In the Year in Review published by Government Technology (GovTech), Steve Towns, Noelle Knell and Elaine Pittman (Editor, Managing Editor and Associate Editor respectively) summarized the evolution of technology in 2014. From autonomous vehicles and the sharing economy to net neutrality and wearables, the past year demonstrated the increasingly rapid progression of technology, and the ensuing opportunities and challenges for today’s public administrators. One of the “glimmers of hope” the GovTech authors cited was a cooperative effort among public technology leaders, the Center for Digital Government, and private sector providers, who joined forces to draft contract terms that could make cloud purchases by government organizations less complicated.
The restrictions of public contracts and, at a more fundamental level, the government procurement process itself, are not new. Nor are they unfounded. The public sector workforce is entrusted to be responsible stewards of public funds, which requires a level of thoroughness and various checks and balances which are uncommon in private industry. That’s not to say there isn’t room for improvement, however, and the modernization of “boiler plate” contract terms is an excellent start. Having both written and responded to procurement specifications (for both software and services), I have prepared a few recommendations that should improve the government purchasing process and put public organizations and their vendors in a better position to be successful.
#1 – Improve meaningful communication.
George Bernard Shaw said “The single biggest problem in communication is the illusion that it has taken place.” Shaw’s insightful observation can be applied to numerous situations, and the public purchasing process is no exception. Governments should understand that Request for Proposals (RFP’s) often do not provide vendors enough information to submit an appropriate (complete) response. Variations such as license count, hardware/database requirements, data conversion, and the maintenance and support model skew proposals for technology projects. For professional services (consulting) engagements, elements such as the quantity and duration of onsite visits and content and format of deliverables influence the proposed methodology. Therefore, simply writing an RFP with a laundry list of requirements or “recycling” another agency’s RFP creates ambiguities that make preparing and evaluating proposals difficult. Moreover, it places the burden on the public entity to have a defensible process for selecting the successful vendor in the absence of equivalent proposals, which exposes the organization to challenges and protests of the award. By taking steps to improve communication, vendors and public organizations can reduce uncertainties inherent to the bidding process and increase the likelihood of a mutually beneficial relationship.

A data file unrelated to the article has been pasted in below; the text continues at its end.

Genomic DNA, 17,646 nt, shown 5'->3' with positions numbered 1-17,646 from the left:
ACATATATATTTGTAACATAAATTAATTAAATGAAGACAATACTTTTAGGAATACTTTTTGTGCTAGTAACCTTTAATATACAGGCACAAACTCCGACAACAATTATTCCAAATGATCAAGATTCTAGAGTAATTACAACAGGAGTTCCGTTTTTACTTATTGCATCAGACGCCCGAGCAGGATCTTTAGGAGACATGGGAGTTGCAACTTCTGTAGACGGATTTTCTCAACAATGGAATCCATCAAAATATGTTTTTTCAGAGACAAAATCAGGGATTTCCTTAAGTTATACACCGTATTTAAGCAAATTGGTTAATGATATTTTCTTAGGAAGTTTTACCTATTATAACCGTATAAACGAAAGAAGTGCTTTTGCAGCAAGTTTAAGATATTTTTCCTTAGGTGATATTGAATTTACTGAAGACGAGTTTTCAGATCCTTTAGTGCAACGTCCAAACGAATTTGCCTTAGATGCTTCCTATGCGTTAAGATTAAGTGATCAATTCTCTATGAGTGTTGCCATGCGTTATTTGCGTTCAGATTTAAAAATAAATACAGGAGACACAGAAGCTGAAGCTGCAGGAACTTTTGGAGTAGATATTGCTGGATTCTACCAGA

#2 – Employ more two-phased procurement processes.
Managed procurement initiatives (gathering requirements, writing specifications, and evaluating proposals in partnership with public organizations) are a major source of revenue for my firm. As a result, I’ve had the opportunity to experience first-hand a variety of different procedures, and the two-phased procurement process has repeatedly proven to be successful. Generally speaking, this method involves an initial review of vendor qualifications: project team experience, references, success on similar projects, etc. The objective of the first phase is to thoroughly vet respondents’ credentials and develop a “short list” that will be invited to participate in the more extensive second phase. There are a number advantages to this approach. First, it enables both organizations (the customer and vendor) to determine if the engagement would be a good fit. Second, it provides each entity with information generally not available during a traditional RFP process, equipping the customer to prepare a more effective procurement document and eliminating many of the ambiguities discussed above. Lastly, it makes public purchasing more flexible, reducing the probability that either the customer or the vendor will provide impractical budget or schedule estimates during a single, “one size fits all” RFP.
#3 – Ignore the noise.
Admittedly, technological changes have overtaken public sector procurement, and highly publicized challenges (or at worst, failures) have made reform a priority. In this environment, every organization will face scrutiny, particularly on large technology initiatives. What’s important is to not lose sight of the ultimate goal of the government purchasing process: to ensure maximum value for the investment of public funds. If you are confident that your staff and processes meet those goals while encouraging innovation and competition, you are on the right track!